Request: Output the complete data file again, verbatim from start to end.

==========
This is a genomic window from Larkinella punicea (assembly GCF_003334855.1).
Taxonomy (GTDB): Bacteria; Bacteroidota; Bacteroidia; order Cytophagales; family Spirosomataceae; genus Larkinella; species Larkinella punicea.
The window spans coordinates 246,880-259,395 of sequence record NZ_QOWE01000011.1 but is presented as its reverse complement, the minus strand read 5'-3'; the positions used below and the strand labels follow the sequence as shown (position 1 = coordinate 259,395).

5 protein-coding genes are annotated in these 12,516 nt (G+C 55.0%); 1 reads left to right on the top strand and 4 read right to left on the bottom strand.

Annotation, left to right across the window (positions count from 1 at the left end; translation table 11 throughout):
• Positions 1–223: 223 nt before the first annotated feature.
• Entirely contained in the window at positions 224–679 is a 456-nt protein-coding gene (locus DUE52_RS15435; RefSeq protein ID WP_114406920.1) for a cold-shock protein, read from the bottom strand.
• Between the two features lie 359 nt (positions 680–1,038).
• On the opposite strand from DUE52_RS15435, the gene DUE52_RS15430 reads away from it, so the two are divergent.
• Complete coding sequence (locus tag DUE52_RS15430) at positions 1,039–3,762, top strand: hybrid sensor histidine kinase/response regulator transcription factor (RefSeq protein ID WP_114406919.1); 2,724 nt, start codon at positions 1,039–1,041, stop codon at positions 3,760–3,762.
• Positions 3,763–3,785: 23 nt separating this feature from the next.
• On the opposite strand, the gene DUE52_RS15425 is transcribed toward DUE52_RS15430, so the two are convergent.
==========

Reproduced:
This is a genomic window from Larkinella punicea (assembly GCF_003334855.1).
Taxonomy (GTDB): Bacteria; Bacteroidota; Bacteroidia; order Cytophagales; family Spirosomataceae; genus Larkinella; species Larkinella punicea.
The window spans coordinates 246,880-259,395 of sequence record NZ_QOWE01000011.1 but is presented as its reverse complement, the minus strand read 5'-3'; the positions used below and the strand labels follow the sequence as shown (position 1 = coordinate 259,395).

5 protein-coding genes are annotated in these 12,516 nt (G+C 55.0%); 1 reads left to right on the top strand and 4 read right to left on the bottom strand.

Annotation, left to right across the window (positions count from 1 at the left end; translation table 11 throughout):
• Positions 1–223: 223 nt before the first annotated feature.
• Entirely contained in the window at positions 224–679 is a 456-nt protein-coding gene (locus DUE52_RS15435; RefSeq protein ID WP_114406920.1) for a cold-shock protein, read from the bottom strand.
• Between the two features lie 359 nt (positions 680–1,038).
• On the opposite strand from DUE52_RS15435, the gene DUE52_RS15430 reads away from it, so the two are divergent.
• Complete coding sequence (locus tag DUE52_RS15430) at positions 1,039–3,762, top strand: hybrid sensor histidine kinase/response regulator transcription factor (RefSeq protein ID WP_114406919.1); 2,724 nt, start codon at positions 1,039–1,041, stop codon at positions 3,760–3,762.
• Positions 3,763–3,785: 23 nt separating this feature from the next.
• On the opposite strand, the gene DUE52_RS15425 is transcribed toward DUE52_RS15430, so the two are convergent.